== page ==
Research-Human-Clinical Studies: Editor's Choice
National Variability in Intracranial Pressure Monitoring and Craniotomy for Children With Moderate to Severe Traumatic Brain Injury
Van Cleve, William MD, MPH*; Kernic, Mary A. PhD, MPH‡; Ellenbogen, Richard G. MD§; Wang, Jin PhD¶; Zatzick, Douglas F. MD‖; Bell, Michael J. MD#; Wainwright, Mark S. MD, PhD**; Groner, Jonathan I. MD‡‡; Mink, Richard B. MD, MACM§§; Giza, Christopher C. MD¶¶; Boyle, Linda Ng PhD‖‖; Mitchell, Pamela H. PhD##; Rivara, Frederick P. MD, MPH‡; Vavilala, Monica S. MD*; for the PEGASUS (Pediatric Guideline Adherence and Outcomes) Project
*Department of Anesthesiology & Pain Medicine, University of Washington, Seattle, Washington;
‡Department of Epidemiology, University of Washington, Seattle, Washington;
§Departments of Neurological Surgery and Global Health Medicine, University of Washington, Seattle, Washington;
¶Harborview Injury Prevention and Research Center, Seattle, Washington;
‖Department of Psychiatry and Behavioral Sciences, University of Washington, Seattle, Washington;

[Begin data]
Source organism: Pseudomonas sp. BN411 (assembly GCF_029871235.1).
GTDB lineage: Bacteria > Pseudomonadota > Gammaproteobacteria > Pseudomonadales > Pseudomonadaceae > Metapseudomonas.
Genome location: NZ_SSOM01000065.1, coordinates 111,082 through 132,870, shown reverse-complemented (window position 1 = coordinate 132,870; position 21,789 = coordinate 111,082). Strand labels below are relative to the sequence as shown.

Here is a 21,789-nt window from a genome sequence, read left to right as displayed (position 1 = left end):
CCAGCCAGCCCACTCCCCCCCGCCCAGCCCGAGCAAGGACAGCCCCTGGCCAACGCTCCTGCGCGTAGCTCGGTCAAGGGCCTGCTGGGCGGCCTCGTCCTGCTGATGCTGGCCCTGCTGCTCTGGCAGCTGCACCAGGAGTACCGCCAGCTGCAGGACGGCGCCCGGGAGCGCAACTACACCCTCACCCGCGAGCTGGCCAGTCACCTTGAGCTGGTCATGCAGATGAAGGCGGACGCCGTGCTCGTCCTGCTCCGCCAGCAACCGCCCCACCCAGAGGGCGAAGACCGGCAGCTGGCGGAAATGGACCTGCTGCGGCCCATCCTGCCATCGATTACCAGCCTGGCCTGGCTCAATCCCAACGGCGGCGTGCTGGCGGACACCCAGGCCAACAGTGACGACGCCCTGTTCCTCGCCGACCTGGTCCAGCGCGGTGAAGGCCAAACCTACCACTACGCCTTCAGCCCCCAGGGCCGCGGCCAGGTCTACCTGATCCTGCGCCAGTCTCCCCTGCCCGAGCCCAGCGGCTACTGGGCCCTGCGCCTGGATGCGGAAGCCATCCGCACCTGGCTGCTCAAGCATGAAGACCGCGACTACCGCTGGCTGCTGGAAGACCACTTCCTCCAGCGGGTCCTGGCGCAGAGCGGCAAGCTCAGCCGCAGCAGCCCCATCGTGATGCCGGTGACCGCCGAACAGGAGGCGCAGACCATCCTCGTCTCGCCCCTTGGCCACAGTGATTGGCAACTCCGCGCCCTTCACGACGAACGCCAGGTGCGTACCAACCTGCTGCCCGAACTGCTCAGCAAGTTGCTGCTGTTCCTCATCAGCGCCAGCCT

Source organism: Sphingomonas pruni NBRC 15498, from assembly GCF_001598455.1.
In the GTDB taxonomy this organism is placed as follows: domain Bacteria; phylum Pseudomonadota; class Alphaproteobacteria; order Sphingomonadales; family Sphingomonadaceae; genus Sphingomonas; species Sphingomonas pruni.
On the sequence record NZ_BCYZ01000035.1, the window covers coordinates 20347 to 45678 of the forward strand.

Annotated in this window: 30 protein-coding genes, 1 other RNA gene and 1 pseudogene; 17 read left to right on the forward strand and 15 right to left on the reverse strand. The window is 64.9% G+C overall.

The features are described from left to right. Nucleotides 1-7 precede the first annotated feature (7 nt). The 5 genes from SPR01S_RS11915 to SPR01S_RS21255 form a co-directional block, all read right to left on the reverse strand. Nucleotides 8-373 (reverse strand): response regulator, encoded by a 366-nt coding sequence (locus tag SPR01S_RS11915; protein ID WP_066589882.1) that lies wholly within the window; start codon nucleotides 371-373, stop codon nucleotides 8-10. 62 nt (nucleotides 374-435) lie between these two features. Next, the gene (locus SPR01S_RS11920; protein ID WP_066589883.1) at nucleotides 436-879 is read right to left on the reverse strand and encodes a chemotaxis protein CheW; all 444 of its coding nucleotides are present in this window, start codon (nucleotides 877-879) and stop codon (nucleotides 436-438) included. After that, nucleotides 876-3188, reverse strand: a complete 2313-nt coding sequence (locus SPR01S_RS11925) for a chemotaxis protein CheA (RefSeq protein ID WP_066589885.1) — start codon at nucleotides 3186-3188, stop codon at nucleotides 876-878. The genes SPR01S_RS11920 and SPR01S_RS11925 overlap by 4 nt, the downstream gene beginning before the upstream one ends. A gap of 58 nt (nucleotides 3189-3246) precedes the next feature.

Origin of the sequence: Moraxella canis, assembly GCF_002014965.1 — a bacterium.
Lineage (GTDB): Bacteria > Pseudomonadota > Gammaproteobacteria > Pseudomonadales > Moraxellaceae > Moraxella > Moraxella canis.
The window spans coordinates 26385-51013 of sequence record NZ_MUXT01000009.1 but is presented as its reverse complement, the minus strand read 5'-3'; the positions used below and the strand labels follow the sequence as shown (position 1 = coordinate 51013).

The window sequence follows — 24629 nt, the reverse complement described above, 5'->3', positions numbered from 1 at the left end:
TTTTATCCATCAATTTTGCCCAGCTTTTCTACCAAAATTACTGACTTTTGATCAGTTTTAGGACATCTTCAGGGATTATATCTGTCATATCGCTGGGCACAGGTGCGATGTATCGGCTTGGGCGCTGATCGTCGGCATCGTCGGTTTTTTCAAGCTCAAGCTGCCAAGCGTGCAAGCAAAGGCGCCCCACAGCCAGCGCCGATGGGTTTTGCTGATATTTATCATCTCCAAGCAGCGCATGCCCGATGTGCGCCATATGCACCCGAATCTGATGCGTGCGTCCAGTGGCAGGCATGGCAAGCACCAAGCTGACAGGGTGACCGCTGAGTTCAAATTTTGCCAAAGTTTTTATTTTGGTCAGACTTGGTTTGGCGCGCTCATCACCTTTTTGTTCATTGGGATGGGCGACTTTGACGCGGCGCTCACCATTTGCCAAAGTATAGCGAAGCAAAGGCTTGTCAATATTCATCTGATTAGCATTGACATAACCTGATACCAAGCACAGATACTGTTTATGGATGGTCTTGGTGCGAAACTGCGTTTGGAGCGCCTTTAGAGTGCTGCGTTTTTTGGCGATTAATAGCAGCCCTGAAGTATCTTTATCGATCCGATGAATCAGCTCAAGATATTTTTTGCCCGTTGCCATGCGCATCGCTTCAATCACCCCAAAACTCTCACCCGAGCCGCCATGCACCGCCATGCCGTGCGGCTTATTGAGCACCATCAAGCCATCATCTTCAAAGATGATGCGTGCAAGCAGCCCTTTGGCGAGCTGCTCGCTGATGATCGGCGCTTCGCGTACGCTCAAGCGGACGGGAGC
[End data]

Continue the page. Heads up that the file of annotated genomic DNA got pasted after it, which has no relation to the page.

#Department of Critical Care Medicine, University of Pittsburgh, Pittsburgh, Pennsylvania;
**Department of Pediatrics, Northwestern University, Chicago, Illinois;
‡‡Department of Surgery, Ohio State University College of Medicine, Columbus, Ohio;
§§Harbor-UCLA Medical Center, Los Angeles BioMedical Research Institute and David Geffen School of Medicine at UCLA, Los Angeles, California;
¶¶Divisions of Neurosurgery and Pediatric Neurology, UCLA, Los Angeles, California;
‖‖College of Engineering, University of Washington, Seattle, Washington;
##School of Nursing, University of Washington, Seattle, Washington
Correspondence: Monica S. Vavilala, MD, Professor of Anesthesiology and Pediatrics, Adjunct Professor of Neurological Surgery and Radiology, University of Washington and Harborview Injury Prevention and Research Center, Harborview Medical Center, 325 Ninth Ave, Box 359724, Seattle, WA 98104. E-mail: firstname.lastname@example.org
Received February 14, 2013
Accepted July 10, 2013
BACKGROUND: Traumatic brain injury (TBI) is a significant cause of mortality and disability in children. Intracranial pressure monitoring (ICPM) and craniotomy/craniectomy (CRANI) may affect outcomes. Sources of variability in the use of these interventions remain incompletely understood.
OBJECTIVE: To analyze sources of variability in the use of ICPM and CRANI.
METHODS: Retrospective cross-sectional study of patients with moderate/severe pediatric TBI with the use of data submitted to the American College of Surgeons National Trauma Databank.